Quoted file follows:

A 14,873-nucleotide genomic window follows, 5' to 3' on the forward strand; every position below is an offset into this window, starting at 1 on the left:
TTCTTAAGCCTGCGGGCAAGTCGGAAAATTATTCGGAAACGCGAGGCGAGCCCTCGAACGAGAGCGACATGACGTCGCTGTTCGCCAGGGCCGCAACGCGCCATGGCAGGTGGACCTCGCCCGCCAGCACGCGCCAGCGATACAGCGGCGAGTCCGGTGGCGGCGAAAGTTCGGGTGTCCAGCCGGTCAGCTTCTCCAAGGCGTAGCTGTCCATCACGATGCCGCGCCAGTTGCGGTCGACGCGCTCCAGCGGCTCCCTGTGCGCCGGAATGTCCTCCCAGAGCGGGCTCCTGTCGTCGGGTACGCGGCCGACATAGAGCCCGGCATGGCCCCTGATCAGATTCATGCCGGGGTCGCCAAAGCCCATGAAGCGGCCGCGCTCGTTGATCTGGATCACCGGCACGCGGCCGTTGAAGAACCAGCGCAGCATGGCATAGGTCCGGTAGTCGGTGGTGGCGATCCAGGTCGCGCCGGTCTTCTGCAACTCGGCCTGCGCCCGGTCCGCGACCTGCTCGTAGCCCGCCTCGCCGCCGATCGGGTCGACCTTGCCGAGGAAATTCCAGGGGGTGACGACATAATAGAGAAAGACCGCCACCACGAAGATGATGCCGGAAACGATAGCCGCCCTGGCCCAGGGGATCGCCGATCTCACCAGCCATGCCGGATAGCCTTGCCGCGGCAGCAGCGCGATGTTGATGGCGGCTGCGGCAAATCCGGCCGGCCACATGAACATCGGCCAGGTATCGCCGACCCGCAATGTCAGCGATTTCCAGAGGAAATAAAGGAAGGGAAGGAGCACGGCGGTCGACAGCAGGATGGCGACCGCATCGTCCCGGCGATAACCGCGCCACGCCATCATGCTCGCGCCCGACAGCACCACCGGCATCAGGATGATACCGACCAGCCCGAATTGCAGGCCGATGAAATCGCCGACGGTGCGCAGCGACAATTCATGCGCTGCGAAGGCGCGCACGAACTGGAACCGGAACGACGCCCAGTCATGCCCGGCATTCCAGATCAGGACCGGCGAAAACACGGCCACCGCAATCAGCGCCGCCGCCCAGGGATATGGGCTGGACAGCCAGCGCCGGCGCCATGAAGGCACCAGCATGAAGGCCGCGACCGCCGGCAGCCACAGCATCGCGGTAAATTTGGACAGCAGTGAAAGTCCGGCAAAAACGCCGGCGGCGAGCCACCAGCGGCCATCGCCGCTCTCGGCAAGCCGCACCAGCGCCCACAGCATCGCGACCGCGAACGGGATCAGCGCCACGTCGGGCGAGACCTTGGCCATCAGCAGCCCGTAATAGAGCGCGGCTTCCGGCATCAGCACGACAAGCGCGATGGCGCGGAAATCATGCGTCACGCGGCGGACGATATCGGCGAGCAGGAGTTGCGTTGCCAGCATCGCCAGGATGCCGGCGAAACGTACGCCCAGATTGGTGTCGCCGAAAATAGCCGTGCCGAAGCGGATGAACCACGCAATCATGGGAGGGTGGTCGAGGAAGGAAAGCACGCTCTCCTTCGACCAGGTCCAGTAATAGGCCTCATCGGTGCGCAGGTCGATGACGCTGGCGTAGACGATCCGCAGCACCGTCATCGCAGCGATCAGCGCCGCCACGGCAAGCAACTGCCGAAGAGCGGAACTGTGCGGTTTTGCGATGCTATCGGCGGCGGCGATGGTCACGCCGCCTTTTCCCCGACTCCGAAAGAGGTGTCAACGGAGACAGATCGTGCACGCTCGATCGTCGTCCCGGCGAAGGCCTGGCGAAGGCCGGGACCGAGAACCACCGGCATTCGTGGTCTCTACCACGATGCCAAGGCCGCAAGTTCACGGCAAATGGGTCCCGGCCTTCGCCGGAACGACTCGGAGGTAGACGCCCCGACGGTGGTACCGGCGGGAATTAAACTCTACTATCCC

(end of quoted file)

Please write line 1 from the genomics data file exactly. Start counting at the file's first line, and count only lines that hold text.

A 14,873-nucleotide genomic window follows, 5' to 3' on the forward strand; every position below is an offset into this window, starting at 1 on the left: